Thursday, October 05, 2006

Burial and the Hereafter in Yahwism, Part 5

For the immediately preceding post in this series, click here. The series will continue, so please keep checking back.

Among the Ndali people of southwest Tanzania, each kin-group has its own special cemetery plot (masheto) for burying its dead. Burial in the traditional family-grounds symbolizes and ensures that the deceased will join the fellowship of the ancestors in the hereafter. Such a link between burial on traditional, ancestral land on the one hand and ongoing communion with kin in the hereafter on the other hand is standard in African traditional religions.
Abraham's Bosom (detail)

This African comparative model greatly illuminates the traditional Yahwistic view, where inherited, ancestral land symbolizes and insures kinship ties and bonds of community and mutuality. Burial physically with the lineage on kin land is an act of khesed toward the dead (Gen 49:29-30; 50:25).

Consider, for example, the book of Ruth. Ruth and Naomi go to great efforts to show loyalty to dead Mahlon and dead Elimelek by keeping them associated with kin-owned inherited land, "raising up the name of the deceased on his inheritance" (Ruth 4:5). They are desperate to keep their dead linked to the branching, verdant tree of shared descent planted on ancestral grounds.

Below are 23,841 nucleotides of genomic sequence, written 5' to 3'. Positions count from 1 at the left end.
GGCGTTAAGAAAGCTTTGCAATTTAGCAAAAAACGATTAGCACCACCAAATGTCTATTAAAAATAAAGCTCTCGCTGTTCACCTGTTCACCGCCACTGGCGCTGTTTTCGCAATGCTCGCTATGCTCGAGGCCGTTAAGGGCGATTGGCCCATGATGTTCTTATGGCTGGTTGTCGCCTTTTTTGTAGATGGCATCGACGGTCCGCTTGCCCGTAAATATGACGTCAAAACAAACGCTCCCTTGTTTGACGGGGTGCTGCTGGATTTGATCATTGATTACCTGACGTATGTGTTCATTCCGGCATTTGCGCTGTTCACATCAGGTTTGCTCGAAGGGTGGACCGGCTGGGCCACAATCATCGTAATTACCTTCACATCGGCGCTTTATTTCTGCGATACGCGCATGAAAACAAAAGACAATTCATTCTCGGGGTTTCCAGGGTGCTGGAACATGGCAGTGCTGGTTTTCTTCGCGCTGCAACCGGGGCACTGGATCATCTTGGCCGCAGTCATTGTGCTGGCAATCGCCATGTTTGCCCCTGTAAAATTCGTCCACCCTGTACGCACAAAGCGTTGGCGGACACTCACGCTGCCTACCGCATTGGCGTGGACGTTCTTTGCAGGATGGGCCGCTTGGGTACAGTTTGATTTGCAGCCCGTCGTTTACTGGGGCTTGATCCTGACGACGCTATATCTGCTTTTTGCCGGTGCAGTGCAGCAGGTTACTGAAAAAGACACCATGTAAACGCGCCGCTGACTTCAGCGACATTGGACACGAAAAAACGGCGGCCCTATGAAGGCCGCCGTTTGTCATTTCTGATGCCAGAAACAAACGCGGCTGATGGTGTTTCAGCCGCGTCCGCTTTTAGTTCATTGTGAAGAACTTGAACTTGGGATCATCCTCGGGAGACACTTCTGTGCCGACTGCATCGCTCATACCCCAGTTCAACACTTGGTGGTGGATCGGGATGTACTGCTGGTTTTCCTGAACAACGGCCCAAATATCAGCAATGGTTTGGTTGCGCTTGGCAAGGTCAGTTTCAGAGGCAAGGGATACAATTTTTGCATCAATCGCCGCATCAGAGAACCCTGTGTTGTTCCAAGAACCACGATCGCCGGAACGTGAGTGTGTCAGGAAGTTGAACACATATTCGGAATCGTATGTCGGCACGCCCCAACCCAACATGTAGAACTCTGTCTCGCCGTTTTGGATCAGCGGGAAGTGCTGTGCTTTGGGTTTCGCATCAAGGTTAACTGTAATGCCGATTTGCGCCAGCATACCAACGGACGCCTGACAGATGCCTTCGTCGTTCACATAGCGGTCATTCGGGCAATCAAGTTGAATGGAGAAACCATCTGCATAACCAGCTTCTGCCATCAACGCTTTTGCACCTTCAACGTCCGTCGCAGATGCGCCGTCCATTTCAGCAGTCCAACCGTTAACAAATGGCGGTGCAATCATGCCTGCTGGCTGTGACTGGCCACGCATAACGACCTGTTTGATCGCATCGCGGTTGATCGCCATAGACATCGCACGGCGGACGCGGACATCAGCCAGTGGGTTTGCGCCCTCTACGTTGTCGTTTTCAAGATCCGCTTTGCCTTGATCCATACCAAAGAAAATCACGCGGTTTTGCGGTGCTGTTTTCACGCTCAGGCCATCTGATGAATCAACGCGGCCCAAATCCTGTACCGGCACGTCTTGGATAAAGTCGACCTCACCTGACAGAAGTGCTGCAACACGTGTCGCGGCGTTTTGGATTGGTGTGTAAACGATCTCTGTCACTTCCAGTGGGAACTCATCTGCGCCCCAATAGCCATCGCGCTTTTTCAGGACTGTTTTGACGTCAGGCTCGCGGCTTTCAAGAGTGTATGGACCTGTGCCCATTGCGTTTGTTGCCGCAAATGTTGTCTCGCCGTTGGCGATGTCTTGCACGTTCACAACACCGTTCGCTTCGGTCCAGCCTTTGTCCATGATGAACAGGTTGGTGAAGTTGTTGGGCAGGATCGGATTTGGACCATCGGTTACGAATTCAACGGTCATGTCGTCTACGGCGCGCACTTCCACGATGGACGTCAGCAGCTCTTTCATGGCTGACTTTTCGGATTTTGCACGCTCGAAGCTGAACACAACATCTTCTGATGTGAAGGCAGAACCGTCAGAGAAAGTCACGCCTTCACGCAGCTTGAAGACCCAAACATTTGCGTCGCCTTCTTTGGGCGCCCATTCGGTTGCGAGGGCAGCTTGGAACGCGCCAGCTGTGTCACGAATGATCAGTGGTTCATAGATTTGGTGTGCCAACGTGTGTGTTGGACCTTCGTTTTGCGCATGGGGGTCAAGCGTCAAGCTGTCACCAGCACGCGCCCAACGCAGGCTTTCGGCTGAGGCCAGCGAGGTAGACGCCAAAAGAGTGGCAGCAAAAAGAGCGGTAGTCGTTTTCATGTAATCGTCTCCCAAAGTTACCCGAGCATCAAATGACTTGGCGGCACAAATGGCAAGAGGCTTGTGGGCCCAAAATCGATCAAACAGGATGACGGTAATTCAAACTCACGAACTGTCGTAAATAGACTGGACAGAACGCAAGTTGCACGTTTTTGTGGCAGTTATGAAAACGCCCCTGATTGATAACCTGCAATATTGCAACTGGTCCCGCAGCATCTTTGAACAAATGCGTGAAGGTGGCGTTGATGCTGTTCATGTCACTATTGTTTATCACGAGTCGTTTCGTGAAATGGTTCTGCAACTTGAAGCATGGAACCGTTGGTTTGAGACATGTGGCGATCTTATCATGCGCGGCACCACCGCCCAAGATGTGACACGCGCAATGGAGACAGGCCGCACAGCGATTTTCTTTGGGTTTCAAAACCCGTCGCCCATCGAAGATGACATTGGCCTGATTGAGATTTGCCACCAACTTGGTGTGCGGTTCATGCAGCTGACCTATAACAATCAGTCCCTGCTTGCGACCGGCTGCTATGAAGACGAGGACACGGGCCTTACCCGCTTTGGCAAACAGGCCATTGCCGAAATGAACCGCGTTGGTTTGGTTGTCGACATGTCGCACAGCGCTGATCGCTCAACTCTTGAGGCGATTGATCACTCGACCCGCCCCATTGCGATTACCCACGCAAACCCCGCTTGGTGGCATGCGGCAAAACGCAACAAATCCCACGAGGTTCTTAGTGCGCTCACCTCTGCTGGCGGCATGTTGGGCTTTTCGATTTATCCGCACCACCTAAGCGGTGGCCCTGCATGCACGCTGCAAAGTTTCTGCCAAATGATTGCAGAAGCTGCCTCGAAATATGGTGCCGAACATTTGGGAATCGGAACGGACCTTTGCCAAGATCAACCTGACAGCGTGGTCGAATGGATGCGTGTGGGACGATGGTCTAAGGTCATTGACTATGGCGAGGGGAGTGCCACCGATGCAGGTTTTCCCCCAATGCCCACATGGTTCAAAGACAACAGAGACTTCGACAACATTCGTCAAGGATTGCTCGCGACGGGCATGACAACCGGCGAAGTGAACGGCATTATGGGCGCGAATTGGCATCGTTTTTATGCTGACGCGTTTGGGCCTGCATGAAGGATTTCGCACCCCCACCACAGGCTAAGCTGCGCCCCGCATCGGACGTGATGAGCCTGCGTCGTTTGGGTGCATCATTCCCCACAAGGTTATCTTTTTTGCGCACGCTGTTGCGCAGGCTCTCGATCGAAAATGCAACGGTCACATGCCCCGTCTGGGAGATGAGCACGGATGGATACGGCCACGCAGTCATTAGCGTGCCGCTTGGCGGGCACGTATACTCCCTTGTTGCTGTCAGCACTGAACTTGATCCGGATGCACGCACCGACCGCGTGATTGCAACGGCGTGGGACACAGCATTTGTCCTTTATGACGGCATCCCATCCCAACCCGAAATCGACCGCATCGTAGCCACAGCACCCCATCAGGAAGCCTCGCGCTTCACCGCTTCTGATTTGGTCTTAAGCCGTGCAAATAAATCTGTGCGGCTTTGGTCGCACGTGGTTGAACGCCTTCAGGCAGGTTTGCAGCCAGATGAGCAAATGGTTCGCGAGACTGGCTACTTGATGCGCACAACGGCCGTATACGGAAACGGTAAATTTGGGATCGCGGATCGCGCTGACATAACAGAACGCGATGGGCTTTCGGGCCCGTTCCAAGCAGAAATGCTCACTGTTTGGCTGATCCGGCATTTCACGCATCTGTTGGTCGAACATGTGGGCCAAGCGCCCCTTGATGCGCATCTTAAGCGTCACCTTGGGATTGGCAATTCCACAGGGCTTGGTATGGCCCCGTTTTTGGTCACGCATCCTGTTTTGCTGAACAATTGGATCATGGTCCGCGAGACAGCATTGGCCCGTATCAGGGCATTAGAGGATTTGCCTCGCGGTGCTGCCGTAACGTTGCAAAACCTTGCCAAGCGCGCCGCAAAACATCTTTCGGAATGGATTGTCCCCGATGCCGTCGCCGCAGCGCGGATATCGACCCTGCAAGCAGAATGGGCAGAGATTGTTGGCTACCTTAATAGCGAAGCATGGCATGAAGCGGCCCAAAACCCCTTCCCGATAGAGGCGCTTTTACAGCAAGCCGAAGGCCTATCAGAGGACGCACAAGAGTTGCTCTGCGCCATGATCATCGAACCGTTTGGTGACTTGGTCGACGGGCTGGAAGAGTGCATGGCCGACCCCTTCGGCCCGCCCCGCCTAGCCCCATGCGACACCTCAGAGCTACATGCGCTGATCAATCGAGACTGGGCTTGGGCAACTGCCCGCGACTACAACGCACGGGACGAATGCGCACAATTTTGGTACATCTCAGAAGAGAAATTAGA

For Ruth and Naomi, it is not just a matter of the dead living on in memory and reputation. The emphasis on the tie to ancestral land (Ruth 4:5) is all about buttressing and solidifying the land-based communion of all members, living and dead, within the great, living family-tree of descent. Preserving the binding ties of this communion is khesed on behalf of the living-dead (Ruth 2:20).

Why is Ruth's closest relative so worried about jeopardizing his "own patrimony" (Ruth 4:6)? Why does he put it this way, instead of articulating worries Woodcut by Margaret Adams Parkerabout, say, his ongoing reputation or the welfare of his children? His focus on his relationship to his "own patrimony" is a self-oriented concern for his welfare after death. Only after his death would his patrimony be divided up and put in jeopardy. Only after his death might his soul be catapulted like a sling-stone away from land-based communion with his kin. It is his patrimony on which he centers his focus because it is his personal security and asylum in the hereafter that he is worried about (cf. Gen 49:29-30). He is a selfish man, afterall. He wants his own name raised up on his own ancestral inherited land. The operative equation is land-burial + kinship-bonding + personal-afterlife, elements linked throughout Ruth (cf. Ruth 1:16-17 nrsv).

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